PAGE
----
The crux of the matter is the O'Toole Building. In my previous Plots & Plans article on the hospital plans, I called for its preservation in the belief that it was an important post-war example of modern architecture that was eclectic and very interesting and had its own important history as it had been built for the National Maritime Union. Furthermore, since the desecration of Huntington Hartford's museum at Columbus Circle, it was important for the city to save something of considerable interest from that era.

As one of the hospital spokespersons described the alternative of attempting a "Hearst Building" solution to O'Toole by building over it, it seemed obvious that it would be much more expensive than a simple new building and that, because of cantilevers and column spacing, it would be 105 feet taller than the revised tower's plans, pushing it beyond the brink of what the do-gooders in the Village would be likely to tolerate.

There is a solution I believe that can accommodate most concerns and I told Bill Rudin during a break in the meeting that I was capable of being a hypocrite.

Carefully dismantle the facades of the O'Toole Building and erect them on the triangular block just to the south of the existing O'Toole Building. The concept is not to "move" the building but to recreate it in a somewhat different and smaller configuration that would retain the double-denture, porthole motifs and glazed tiles. Later in the day I ran into Sam White, the architect, and discussed it briefly with him and he instantly remarked that by angled two of the facades one could even image the "prow" of a ship, which is even more appropriate.

I mentioned it also to Andrew Berman and he reminded me that many in the community are quite adamant about a park on the block but as the photograph near the top of the story indicates the west part of the block is at best an eye-sore that is used as a loading dock and no true park has even been created on this very important site that once housed the Loew's Sheridan Theater that was the major movie palace of the Village. There is no reason why the east end of the block can be turned into a community garden even though there is a large and handsome one just a few blocks away on Greenwich Avenue at the rear of the Jefferson Market Courthouse Library.

A reassembly of a good part of the O'Toole facades could be a free-standing sculpture that encloses a playground and/garden.

Most importantly, it pays very visible homage to Ledner's imaginative architecture and vision and as a reminder of the importance of maritime trade to the city and gives the city a novel "ruin."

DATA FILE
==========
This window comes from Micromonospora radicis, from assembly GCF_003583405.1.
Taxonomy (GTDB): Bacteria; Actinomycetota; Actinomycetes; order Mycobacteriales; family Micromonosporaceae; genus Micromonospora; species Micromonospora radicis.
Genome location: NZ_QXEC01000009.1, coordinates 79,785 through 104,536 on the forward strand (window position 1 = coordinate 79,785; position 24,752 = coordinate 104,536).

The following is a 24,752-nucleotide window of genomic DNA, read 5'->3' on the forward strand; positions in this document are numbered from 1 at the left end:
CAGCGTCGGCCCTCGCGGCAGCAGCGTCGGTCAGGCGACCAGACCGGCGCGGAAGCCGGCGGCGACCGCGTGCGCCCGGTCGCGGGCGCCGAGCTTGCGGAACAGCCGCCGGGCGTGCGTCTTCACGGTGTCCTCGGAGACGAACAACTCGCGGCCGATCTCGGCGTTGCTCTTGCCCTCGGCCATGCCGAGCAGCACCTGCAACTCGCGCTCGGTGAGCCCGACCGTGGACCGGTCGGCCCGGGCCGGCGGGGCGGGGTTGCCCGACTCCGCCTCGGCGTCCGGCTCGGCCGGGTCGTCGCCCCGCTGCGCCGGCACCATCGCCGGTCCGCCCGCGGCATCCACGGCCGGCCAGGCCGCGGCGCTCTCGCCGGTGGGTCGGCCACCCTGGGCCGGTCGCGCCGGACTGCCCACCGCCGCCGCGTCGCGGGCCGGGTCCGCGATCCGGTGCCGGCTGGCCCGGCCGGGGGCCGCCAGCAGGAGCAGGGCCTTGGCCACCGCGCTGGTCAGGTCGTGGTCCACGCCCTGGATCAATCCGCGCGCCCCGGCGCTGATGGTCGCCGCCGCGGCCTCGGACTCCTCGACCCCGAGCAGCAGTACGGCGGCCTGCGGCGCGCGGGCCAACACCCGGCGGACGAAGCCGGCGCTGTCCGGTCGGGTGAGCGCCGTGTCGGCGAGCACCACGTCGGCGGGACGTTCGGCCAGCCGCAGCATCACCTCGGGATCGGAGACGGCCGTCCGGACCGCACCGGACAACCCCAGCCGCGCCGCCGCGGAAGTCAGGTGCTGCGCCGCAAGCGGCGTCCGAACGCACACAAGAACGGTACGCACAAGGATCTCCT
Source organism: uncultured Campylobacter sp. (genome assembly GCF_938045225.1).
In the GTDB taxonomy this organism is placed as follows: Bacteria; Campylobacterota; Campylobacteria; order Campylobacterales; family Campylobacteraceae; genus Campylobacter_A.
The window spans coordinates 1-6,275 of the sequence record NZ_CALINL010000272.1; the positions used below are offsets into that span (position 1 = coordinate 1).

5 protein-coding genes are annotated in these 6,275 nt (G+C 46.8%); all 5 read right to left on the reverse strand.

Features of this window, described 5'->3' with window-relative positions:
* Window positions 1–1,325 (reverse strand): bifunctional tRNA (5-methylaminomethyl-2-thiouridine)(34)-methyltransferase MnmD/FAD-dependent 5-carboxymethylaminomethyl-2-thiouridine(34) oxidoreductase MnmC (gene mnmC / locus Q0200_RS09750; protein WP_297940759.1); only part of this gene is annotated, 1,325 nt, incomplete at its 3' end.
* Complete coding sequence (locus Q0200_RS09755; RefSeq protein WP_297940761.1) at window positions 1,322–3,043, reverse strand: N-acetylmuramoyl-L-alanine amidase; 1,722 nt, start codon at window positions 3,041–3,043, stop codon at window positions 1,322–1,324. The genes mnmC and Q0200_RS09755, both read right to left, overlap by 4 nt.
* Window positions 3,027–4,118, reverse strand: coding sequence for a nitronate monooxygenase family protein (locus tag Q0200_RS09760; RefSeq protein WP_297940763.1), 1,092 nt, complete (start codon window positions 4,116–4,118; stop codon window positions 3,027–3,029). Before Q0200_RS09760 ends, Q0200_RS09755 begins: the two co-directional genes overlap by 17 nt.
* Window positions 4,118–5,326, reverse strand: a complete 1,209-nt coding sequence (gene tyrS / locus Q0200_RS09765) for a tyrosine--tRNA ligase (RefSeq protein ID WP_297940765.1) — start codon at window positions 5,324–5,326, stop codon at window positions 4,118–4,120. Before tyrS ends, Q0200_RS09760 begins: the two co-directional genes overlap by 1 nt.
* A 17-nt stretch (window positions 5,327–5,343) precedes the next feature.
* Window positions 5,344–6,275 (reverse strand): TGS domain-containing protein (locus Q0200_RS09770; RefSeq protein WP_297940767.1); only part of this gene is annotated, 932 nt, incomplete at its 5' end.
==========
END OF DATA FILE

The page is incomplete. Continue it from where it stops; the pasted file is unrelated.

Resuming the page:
Hold off on the sledgehammers and get some skilled craftsmen to salvage these facades, then go ahead and build your hospital.

The commission will meet again on the application next month.

Community Board 2 passed a resolution June 19, 2008 addressing the "hardship" applications before the Landmarks Preservation Commission for a revised plan by St. Vincent's Catholic Medical Centers and the Rudin family to redevelop the hospital's properties on both sides of Seventh Avenue in Greenwich Village.

The commission held a hearing on the initial proposal recently and indicated it had many problems with it such as the proposed demolition of the nautically-styled Edward and Theresa O'Toole Medical Services Building on the west side of the avenue and other buildings.

The revised plan "significantly" reduced the bulk and scale of its expansion plans and preserves its Nurses, Raskob, Smith, and Spellman buildings that are east of Seventh Avenue in the Greenwich Village Historic District.

The original proposal called for a large residential building on the Seventh Avenue east blockfront between 11th and 12th Streets and many townhouse-size buildings on the side-streets.

The revised plan now intends to re-use several of the existing large buildings on both 11th and 12th Street and reduced the number of townhouses dramatically and the renovation includes the removal of through-wall air-conditioners in the buildings proposed to be preserved.

The landmarks commission held a hearing earlier this month on the hardship applications and will hold another one next month.

Considerable discussion at last night's meeting centered on whether the resolution should be amended to state that the board wants the hospital to stay "in the neighborhood," but the "friendly amendment" was eventually withdrawn after Brad Hoylman, the board's chair, said that it might be premature as the board wants to hospital and the commission to further explore the possibility of "alternative" sites.

The resolution and two lengthy appendices detail various suggestions the board has about details of the hospital's revised plans and a friendly amendment to the resolution was accepted to a clause stating that the board was "on record stating that the O'Toole building has historical significance, an assessment supported by the LPC's comments" that changed the wording slightly to "has not wavered in its commitment" to the building's historical significance.

The board's position is that the height of the proposed residential tower on Seventh Avenue "should be further reduced" and its "set back penthouses and mechanicals seem bulky and inappropriate." "The window openings," it continued, "are too large for a Village apartment building" and "the balconies and cantilevered elements are out of place in the district" and "it is important to reduce the presence of retail on the side streets."